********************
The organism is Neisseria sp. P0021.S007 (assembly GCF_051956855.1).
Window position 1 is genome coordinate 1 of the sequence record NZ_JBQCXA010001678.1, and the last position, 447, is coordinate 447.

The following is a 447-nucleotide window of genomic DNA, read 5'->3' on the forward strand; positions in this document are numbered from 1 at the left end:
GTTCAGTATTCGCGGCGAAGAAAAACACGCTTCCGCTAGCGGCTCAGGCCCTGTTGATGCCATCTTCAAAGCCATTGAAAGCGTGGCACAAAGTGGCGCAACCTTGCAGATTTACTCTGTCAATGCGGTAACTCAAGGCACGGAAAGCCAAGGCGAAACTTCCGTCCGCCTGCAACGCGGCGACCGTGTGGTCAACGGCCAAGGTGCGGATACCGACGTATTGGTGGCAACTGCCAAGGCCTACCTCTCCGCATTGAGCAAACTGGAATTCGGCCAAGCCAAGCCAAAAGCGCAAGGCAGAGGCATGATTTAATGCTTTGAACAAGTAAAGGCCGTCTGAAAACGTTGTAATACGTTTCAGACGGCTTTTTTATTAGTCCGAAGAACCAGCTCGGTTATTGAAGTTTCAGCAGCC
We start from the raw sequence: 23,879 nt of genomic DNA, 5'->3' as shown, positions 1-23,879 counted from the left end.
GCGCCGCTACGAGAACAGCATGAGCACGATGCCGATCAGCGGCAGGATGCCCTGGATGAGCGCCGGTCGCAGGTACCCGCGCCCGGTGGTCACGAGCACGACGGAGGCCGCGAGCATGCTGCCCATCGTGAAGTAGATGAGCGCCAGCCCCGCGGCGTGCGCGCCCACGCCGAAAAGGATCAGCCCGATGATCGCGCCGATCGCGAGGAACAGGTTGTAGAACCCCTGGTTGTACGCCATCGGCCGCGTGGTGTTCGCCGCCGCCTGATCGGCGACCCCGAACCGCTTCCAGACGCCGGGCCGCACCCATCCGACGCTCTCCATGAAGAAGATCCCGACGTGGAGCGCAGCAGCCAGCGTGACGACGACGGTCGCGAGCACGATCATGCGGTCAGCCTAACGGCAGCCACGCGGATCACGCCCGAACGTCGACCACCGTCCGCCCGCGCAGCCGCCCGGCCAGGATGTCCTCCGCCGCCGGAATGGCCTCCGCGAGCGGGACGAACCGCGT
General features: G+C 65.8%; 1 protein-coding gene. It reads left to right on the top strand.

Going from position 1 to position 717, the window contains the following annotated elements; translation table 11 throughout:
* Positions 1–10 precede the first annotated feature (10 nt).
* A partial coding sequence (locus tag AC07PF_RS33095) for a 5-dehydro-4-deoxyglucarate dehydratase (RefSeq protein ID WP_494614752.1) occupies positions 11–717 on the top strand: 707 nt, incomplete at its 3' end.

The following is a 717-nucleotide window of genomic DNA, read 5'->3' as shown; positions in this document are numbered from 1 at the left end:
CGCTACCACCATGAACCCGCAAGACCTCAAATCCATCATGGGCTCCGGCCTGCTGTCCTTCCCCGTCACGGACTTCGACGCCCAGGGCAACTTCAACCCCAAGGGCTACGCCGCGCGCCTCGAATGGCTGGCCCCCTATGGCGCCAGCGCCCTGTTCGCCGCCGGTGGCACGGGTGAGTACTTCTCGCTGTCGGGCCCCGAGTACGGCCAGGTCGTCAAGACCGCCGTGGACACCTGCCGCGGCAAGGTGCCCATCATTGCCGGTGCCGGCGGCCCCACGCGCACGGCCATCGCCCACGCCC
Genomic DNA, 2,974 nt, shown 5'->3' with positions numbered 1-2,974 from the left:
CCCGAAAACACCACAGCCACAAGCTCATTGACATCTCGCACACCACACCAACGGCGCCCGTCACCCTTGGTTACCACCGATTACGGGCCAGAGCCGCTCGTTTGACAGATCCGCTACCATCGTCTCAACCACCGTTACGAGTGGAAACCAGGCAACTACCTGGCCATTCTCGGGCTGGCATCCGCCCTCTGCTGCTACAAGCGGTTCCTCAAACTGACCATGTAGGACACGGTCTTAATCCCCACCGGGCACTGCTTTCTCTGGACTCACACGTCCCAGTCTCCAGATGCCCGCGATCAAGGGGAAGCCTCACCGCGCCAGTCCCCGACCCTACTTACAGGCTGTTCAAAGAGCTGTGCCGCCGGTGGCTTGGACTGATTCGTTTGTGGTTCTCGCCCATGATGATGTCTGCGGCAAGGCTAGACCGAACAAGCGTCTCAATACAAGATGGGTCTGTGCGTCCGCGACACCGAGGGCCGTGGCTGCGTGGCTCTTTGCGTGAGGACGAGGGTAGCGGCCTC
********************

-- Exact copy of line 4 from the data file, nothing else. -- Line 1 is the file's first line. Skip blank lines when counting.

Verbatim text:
GTTCAGTATTCGCGGCGAAGAAAAACACGCTTCCGCTAGCGGCTCAGGCCCTGTTGATGCCATCTTCAAAGCCATTGAAAGCGTGGCACAAAGTGGCGCAACCTTGCAGATTTACTCTGTCAATGCGGTAACTCAAGGCACGGAAAGCCAAGGCGAAACTTCCGTCCGCCTGCAACGCGGCGACCGTGTGGTCAACGGCCAAGGTGCGGATACCGACGTATTGGTGGCAACTGCCAAGGCCTACCTCTCCGCATTGAGCAAACTGGAATTCGGCCAAGCCAAGCCAAAAGCGCAAGGCAGAGGCATGATTTAATGCTTTGAACAAGTAAAGGCCGTCTGAAAACGTTGTAATACGTTTCAGACGGCTTTTTTATTAGTCCGAAGAACCAGCTCGGTTATTGAAGTTTCAGCAGCC